Dear anonymous sources,
I must confess, you’re helping the mainstream media create some gripping and troubling content.
The list goes on and on. You’ve been leaking relentlessly since the very first days of Trump’s presidency, making the president look like a “clueless child,” as the Washington Post’s Chris Cillizza put it. Political Twitter amplifies your voice, with countless concerned citizens retweeting the stories you helped create, appending dire worries that “we’re all going to die.”
You’re helping build and sustain an atmosphere of national anxiety and even (in some quarters) outright hysteria. You’re leading us to believe that the nation is in the very worst of hands, with incompetent and malicious people at the helm, ready or even eager to plunge the nation into new wars and completely unable to handle new crises as they emerge.
Then again, you may well be wrong. You’ve led us astray more than once. You’ve offered competing and incompatible stories about the allegedly “botched” special-forces raid in Yemen. A Washington Post blow-by-blow detailing an alleged confrontation between the secretary of the Department of Homeland Security, John Kelly, and Trump chief strategist Steve Bannon had to be significantly revised. And let’s not forget that one or more of you leaked an “excerpt” of a transcript of Trump’s call with Mexican president Enrique Peña Nieto that made it appear that Trump had threatened to invade Mexico, after which American and Mexican officials alike denied that any such threats were made.
Simply put, I don’t trust you, and you haven’t given me any reason to change my mind.
Simply put, I don’t trust you, and you haven’t given me any reason to change my mind. Because you won’t go on the record, we’re left with vague descriptions from reporters. You’re supposedly “familiar with” the matter. What does that mean, exactly? Some of you have allegedly spoken with the president. Some of you have spoken with those who’ve spoken with the president. How far down the game of “telephone” are you? Can we truly believe your claims?
I’ve used anonymous sources before, but in a context where I could verify core claims by reference to other, external facts. And I know that anonymous sourcing can be an indispensable aspect of journalism. But let’s be honest, this is getting out of hand.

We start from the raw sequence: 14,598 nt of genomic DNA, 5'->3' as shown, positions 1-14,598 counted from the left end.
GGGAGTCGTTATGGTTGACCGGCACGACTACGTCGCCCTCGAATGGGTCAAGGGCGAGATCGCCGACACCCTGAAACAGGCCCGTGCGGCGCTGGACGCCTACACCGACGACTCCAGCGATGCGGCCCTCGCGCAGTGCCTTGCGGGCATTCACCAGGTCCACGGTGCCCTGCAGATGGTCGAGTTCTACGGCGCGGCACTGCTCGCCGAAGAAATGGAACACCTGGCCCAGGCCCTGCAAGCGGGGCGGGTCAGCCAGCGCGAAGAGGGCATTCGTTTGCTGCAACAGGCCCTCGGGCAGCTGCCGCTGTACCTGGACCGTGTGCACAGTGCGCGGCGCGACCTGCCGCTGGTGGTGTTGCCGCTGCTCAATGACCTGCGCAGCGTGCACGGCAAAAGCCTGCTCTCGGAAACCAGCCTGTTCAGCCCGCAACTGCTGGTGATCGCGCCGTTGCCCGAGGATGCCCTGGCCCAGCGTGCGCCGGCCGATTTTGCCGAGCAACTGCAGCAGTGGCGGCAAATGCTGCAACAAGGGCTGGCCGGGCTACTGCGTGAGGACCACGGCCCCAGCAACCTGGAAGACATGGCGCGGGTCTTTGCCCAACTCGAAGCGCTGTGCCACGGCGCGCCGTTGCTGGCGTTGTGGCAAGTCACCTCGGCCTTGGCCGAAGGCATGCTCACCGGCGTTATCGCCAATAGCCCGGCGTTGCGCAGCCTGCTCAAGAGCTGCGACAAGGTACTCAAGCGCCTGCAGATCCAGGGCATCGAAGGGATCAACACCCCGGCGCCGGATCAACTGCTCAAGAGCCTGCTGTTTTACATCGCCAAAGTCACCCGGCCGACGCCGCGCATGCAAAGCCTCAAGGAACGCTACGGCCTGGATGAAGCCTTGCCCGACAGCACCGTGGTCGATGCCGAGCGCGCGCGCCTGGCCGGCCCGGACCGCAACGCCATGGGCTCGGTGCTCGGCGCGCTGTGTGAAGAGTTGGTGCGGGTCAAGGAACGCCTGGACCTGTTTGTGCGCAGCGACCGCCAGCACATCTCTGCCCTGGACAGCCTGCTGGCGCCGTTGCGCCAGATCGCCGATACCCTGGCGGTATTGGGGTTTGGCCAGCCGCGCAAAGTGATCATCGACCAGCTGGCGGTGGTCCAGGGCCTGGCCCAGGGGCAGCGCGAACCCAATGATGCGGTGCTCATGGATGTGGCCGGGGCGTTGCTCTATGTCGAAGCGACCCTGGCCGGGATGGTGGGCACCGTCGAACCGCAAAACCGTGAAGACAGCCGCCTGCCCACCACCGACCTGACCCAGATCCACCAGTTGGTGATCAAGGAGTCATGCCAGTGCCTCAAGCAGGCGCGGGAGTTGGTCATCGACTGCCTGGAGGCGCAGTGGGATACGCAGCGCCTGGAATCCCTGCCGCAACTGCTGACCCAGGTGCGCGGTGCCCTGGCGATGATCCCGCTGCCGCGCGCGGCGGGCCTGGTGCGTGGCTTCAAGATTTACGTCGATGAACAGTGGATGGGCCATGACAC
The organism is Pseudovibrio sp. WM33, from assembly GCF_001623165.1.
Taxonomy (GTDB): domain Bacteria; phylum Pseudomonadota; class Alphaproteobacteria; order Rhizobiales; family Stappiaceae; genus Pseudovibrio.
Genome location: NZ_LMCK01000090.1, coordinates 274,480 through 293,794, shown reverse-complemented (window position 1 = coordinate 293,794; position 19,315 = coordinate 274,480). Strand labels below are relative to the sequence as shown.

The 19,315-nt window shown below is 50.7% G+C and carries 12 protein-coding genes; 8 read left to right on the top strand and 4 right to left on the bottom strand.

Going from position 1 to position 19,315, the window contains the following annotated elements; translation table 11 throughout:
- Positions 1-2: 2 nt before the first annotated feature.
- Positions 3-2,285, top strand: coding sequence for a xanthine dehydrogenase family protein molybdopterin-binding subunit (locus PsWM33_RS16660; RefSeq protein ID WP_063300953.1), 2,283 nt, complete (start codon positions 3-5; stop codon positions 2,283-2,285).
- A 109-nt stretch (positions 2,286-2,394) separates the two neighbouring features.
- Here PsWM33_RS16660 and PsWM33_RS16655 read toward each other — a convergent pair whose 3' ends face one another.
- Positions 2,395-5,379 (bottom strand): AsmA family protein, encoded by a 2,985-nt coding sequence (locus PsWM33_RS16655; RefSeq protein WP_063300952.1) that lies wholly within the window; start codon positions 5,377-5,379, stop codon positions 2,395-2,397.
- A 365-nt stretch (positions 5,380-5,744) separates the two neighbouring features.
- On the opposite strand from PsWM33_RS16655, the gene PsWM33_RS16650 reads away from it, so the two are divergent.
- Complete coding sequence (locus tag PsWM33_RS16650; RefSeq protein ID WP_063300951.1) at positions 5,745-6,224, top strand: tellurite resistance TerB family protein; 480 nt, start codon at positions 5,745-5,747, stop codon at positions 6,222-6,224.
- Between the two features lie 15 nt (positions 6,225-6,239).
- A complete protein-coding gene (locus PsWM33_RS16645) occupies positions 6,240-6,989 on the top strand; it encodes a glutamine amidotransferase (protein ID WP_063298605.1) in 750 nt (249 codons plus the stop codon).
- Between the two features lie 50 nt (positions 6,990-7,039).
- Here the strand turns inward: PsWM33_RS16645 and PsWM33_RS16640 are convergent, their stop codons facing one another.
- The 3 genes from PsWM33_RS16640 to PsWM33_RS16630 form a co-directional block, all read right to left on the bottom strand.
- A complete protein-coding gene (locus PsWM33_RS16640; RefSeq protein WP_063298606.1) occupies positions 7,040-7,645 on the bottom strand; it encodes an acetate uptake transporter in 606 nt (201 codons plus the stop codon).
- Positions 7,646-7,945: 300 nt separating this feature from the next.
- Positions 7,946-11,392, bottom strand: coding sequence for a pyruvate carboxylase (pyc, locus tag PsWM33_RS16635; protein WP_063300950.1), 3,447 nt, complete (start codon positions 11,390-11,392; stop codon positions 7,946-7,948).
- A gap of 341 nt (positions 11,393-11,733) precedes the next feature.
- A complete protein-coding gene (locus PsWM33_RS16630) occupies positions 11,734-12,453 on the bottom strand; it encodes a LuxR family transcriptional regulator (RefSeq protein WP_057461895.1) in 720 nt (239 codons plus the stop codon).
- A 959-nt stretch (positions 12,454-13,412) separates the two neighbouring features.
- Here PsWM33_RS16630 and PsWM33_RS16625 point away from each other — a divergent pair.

We keep hearing that Trump is a unique threat, that he’s violating the “norms” of constitutional governance and driving our republic straight toward the cliff of autocracy and conflict. But if this is the case, why aren’t you speaking out on the record so that we can evaluate your credibility and motivations? Why is the “fear of reprisals” (to quote one New York Times story) driving you so far underground?
Are you worried that Trump might fire you? If you actually do know what you’re talking about and have truly valuable insight, you’d be unemployed just long enough to appear on Meet the Press and ink a book deal.
Given the gravity of the accusations, your continued anonymity tells me nothing good. The “career civil servants” among you may be little more than partisan bureaucrats, using hyperbole to fool gullible reporters. The aides and appointees may be mainly jockeying for advantage, hoping to humiliate opponents to gain their own seat at the table. Or, if you’re right, and this president truly is dangerous, your anonymity raises concerns about your courage. Men and women have died for this nation, and you’re not willing to risk your GS rating to save it from incompetence or authoritarianism?
One of the reasons why the public has lost trust in the so-called elite is that it often appears that they’re far more interested in protecting their own careers than in serving the public. Using the press to fight your bureaucratic wars does nothing to dispel that perception. If you believe this president is a menace, go on the record. Give the public a chance to test your credibility. If airing the truth is that important to you, it’s the least you can do.
— David French is a staff writer for National Review, a senior fellow at the National Review Institute, and an attorney.